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293 Tasting Notes

75

This is a very good Qimen/Keemun (I just read Terri HarpLady’s notes and I agree with them entirely – the tea’s red liquor is smokey, but not overwhelmingly so, and brown sugar/caramel/maple like in sweetness), but I wasn’t floored by it. I have a F&M Keemun which is just as good, and so I’m a little surprised that this tea was part of Verdant’s TotM Reserved club. Once again – this is an excellent tea, for western and gong fu brewing, it just isn’t quite as unique as I expected it to be.

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82
drank Royal Blend by Fortnum & Mason
293 tasting notes

Had a cup of this, with milk, this morning. Not as strong as I thought, but still a good breakfast tea. Reserving judgement for later – I’ve decided to take my time with marks from now on, giving each tea at least two separate tastings before rating it. But for now this tea is in the 70-80 range – a good, solid breakfast tea, but not something to go out of your way to find.

Preparation
Boiling 3 min, 0 sec

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84
drank Raw Puerh Tea by iTea Quality Tea
293 tasting notes

Have introduced guys at work to Sheng Pu’erh with this tea. Big hit. An affordable and convenient way to get people to try Sheng.

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100
drank Lao Cong Zi Ya by Norbu Tea
293 tasting notes

Drinking Lao Cong Zi Ya and working on my thesis. I haven’t logged tea in a while, even though I have been drinking quite a bit, and I’ve got a ton of teas to review. Just too busy with my work and thesis to properly log the tea that I’m drinking. I am trying to find time to organize my tea cupboard, and list every tea that I have in a google spreadsheet and here.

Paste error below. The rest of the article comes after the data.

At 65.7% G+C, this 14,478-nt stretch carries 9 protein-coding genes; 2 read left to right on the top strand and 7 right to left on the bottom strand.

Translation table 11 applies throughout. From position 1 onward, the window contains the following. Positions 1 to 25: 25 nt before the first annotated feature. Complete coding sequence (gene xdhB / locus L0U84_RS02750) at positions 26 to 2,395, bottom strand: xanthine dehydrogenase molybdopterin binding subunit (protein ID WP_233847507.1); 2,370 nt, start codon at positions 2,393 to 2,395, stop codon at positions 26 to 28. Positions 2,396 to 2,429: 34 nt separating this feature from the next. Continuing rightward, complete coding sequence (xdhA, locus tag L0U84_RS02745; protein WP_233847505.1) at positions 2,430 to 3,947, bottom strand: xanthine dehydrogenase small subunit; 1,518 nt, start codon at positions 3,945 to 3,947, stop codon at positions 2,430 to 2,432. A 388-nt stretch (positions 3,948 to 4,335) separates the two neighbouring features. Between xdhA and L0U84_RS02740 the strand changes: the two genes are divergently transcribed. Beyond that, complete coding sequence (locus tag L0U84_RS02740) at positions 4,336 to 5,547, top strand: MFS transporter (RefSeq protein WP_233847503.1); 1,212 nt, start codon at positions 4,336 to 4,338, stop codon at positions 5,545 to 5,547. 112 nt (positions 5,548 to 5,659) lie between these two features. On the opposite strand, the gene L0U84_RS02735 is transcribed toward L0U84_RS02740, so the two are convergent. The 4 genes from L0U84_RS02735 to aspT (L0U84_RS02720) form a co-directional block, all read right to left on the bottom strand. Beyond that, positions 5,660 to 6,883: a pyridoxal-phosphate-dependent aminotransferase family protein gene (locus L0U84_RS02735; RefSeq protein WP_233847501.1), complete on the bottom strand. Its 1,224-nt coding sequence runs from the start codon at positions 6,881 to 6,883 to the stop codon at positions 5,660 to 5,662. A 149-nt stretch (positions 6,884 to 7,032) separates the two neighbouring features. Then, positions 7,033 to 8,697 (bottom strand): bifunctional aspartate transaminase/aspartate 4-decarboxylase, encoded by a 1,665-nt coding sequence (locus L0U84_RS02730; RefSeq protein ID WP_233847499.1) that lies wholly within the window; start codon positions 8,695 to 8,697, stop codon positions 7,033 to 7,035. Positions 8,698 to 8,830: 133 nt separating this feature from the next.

This tea is lovely, fruity, a little malty, and the first 50g that I bought are almost gone.

Preparation
Boiling 2 min, 0 sec
Kashyap

whats your thesis work on/about?

NofarS

I’m the team leader of the operating system division of a large bank’s system mainframe unit. So that makes me a computer programmer for a living :) But my thesis is in English Lit. and it’s on Henry James. Weird combo, I know :)

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77

A fairly good shu – dark reddish, smoky, earthy and strong with some sweet notes. Endless rebrews, not complex or subtle, but a good honest tea for a very good price and conviently packed

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81
drank Earl Grey (loose leaf) by Twinings
293 tasting notes

I went to our local farmer’s market this morning, and chatted to a few of the regular famers there as I was shopping for fruit and vegetables. They’re all very worried at the moment, as two swarms of locusts have crossed the Sinai desert from Egypt and landed in the Israeli south, with its fields of produce and lush hothouses. The beasts are a menace, destroying whole fields in minutes, and getting rid of them won’t be an easy task. Right now everyone’s watching the wind, to see if it will carry more locusts across the border or not.
I just remembered it now, while sipping this tea – the fragility of crops, the hardship that farmers face, the pride that they take in their produce, and how we miss so much of that aspect of food growing when we buy a shrink wrapped tin in a supermarket. That’s part of why I appreciate sites like Verdant Tea, who highlight and expose some of that hidden aspect of consuming.

ashmanra

I understand. Today as I was driving home I was suddenly haunted by the taste of a Ti Kuan Yin I had last night. I wanted more so badly! And it made me reflect on all the hard working hands that were necessary to bring that experience to me. I am thankful and humbled.

yssah - Love is Tea (LIT)